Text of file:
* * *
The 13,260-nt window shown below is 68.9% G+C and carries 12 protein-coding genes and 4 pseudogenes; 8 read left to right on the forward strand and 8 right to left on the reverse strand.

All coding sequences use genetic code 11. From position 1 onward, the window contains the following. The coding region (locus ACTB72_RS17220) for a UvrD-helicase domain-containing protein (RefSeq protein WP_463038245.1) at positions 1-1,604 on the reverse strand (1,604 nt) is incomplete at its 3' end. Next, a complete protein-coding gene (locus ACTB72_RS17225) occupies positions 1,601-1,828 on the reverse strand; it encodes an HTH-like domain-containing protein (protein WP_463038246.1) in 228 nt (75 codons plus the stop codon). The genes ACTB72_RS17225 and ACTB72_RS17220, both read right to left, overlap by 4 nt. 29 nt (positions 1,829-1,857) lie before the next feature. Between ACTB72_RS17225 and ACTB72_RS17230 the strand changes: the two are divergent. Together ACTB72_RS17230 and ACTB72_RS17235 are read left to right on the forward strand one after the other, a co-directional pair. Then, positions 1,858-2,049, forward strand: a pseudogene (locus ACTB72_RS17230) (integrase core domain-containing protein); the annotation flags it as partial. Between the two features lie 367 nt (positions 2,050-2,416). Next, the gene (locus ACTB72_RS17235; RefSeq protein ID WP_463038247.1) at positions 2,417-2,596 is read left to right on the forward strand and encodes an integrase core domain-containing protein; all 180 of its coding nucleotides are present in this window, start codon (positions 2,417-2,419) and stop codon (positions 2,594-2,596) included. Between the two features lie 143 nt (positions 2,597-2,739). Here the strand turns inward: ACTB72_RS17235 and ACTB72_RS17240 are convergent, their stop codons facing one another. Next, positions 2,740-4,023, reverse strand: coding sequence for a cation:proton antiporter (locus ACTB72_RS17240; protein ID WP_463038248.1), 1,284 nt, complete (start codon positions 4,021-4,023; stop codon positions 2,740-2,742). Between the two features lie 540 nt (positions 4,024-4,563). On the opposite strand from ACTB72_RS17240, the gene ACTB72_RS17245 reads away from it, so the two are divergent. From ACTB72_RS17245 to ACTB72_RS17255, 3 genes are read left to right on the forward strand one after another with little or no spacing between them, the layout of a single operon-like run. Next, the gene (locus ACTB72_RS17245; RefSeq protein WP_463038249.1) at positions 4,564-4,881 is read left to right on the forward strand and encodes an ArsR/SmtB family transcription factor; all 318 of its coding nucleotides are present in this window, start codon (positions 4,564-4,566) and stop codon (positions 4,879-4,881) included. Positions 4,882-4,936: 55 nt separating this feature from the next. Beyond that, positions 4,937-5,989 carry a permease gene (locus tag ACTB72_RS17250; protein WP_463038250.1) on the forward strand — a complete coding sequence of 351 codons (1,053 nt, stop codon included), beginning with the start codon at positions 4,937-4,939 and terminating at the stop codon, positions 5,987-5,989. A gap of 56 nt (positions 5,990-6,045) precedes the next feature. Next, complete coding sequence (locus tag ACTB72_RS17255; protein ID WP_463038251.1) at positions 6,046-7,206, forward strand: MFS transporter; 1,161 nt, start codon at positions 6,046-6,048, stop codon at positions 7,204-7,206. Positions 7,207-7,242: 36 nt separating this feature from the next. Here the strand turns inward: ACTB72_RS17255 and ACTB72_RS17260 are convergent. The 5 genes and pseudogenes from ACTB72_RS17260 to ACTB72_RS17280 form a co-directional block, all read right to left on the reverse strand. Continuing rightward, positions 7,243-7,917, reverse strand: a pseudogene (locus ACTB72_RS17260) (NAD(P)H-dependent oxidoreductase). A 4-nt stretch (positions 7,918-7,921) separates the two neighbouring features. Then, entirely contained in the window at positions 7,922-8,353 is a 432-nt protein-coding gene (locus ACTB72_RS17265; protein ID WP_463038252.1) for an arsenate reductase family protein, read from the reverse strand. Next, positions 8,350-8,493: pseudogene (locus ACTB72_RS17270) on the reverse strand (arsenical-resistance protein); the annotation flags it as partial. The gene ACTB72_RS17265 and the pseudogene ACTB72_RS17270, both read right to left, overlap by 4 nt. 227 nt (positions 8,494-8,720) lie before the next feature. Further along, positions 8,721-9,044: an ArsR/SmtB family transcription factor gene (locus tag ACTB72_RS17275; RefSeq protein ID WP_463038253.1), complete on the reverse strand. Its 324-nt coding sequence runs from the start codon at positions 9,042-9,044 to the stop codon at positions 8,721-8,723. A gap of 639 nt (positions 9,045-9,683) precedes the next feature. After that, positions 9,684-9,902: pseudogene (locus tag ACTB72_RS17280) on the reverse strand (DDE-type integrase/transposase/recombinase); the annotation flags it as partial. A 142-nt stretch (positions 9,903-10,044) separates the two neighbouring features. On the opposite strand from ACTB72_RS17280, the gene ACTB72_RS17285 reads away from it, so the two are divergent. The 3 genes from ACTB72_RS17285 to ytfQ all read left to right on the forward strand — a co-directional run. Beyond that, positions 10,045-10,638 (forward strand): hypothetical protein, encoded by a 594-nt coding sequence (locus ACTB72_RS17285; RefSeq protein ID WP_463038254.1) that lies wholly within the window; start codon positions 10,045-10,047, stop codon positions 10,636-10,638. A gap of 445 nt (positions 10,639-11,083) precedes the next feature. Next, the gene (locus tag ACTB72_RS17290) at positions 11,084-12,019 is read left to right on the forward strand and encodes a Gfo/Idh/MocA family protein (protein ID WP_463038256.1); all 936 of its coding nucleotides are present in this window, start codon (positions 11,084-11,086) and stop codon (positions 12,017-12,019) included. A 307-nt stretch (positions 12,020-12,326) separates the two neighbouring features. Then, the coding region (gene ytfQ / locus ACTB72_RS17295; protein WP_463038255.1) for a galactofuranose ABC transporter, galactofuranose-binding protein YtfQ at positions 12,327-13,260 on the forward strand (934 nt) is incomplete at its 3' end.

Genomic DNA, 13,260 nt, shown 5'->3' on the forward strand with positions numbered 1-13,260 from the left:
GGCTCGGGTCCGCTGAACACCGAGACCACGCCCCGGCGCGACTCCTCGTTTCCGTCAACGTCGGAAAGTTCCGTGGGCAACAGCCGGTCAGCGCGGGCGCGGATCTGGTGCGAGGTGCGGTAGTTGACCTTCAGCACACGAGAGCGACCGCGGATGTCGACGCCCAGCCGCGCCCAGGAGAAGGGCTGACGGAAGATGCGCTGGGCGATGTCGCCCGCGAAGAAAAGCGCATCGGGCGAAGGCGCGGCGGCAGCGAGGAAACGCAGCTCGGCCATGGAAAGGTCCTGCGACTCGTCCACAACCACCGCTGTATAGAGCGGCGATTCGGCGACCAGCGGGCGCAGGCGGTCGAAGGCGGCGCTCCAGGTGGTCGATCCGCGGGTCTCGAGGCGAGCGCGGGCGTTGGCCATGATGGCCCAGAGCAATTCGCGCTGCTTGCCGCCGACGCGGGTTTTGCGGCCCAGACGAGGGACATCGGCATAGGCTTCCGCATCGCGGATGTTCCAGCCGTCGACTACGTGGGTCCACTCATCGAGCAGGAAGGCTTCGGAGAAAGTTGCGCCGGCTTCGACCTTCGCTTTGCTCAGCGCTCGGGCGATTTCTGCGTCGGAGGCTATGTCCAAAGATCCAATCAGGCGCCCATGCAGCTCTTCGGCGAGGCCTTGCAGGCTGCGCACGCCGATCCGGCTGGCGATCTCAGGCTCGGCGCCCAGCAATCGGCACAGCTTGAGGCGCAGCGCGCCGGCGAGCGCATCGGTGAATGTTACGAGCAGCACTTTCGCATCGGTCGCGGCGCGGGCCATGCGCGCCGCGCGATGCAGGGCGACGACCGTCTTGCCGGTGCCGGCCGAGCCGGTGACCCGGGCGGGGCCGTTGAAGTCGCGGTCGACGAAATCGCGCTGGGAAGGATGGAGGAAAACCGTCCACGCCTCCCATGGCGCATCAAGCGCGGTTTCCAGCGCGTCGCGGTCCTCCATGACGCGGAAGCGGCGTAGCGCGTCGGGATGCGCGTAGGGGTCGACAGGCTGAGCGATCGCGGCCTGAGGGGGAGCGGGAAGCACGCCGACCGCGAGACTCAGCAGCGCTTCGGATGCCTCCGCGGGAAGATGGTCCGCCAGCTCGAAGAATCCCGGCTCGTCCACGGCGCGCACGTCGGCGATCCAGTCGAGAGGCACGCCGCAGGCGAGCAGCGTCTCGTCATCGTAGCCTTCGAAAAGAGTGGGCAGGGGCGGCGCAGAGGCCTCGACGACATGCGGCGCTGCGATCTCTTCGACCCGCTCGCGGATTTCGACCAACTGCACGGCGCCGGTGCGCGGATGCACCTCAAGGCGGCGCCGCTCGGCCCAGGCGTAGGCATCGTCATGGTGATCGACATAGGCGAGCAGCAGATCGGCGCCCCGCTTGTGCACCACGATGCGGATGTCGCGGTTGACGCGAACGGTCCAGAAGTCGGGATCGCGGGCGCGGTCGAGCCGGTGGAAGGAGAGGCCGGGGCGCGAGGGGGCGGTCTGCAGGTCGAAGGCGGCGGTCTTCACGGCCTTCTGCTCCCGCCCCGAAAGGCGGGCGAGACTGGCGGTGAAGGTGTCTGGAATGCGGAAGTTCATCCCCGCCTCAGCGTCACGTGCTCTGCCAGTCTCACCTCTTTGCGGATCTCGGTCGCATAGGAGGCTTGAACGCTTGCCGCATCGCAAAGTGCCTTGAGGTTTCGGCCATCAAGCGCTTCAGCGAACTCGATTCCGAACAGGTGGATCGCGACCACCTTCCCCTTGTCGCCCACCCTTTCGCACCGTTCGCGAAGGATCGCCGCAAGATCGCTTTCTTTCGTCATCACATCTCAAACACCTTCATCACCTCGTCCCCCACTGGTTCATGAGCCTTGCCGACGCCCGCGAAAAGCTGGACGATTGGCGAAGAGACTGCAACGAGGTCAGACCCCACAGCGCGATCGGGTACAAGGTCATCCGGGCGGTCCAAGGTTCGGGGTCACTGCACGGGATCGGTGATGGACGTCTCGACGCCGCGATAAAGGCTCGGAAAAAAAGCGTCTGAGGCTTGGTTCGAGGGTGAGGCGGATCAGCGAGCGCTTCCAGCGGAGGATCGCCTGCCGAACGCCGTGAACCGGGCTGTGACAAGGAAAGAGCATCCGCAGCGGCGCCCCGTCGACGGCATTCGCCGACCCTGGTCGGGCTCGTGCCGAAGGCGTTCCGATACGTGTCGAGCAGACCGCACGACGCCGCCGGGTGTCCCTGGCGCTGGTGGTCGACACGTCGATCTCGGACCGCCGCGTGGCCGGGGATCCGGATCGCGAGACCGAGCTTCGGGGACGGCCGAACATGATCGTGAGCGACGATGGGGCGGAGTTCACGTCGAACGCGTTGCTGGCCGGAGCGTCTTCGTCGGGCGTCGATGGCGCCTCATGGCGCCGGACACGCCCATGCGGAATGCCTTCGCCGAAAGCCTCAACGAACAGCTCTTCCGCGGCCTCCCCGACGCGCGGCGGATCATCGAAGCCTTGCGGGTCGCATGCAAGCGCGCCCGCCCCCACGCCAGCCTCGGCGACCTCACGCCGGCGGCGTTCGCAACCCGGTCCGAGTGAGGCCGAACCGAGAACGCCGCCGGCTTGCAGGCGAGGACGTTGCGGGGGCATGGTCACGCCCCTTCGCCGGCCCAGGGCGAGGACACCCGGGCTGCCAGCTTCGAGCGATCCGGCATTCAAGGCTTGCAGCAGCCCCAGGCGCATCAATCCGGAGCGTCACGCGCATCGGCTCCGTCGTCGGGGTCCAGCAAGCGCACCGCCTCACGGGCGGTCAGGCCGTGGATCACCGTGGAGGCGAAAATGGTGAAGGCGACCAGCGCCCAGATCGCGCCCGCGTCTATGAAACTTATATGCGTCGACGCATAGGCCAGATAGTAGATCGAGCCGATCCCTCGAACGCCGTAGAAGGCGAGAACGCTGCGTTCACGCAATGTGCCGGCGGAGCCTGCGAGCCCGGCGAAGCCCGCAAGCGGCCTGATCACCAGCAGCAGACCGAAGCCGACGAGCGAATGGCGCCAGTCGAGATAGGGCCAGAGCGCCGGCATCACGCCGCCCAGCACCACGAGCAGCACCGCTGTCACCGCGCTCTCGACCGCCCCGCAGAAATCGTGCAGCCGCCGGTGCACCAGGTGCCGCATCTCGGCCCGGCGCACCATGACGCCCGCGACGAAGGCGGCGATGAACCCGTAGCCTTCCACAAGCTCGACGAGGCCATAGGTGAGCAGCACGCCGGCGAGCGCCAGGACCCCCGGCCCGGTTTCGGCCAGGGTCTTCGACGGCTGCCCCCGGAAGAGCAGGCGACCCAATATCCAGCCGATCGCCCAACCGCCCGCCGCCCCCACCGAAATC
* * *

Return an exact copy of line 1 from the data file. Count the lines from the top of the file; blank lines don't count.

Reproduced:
The 13,260-nt window shown below is 68.9% G+C and carries 12 protein-coding genes and 4 pseudogenes; 8 read left to right on the forward strand and 8 right to left on the reverse strand.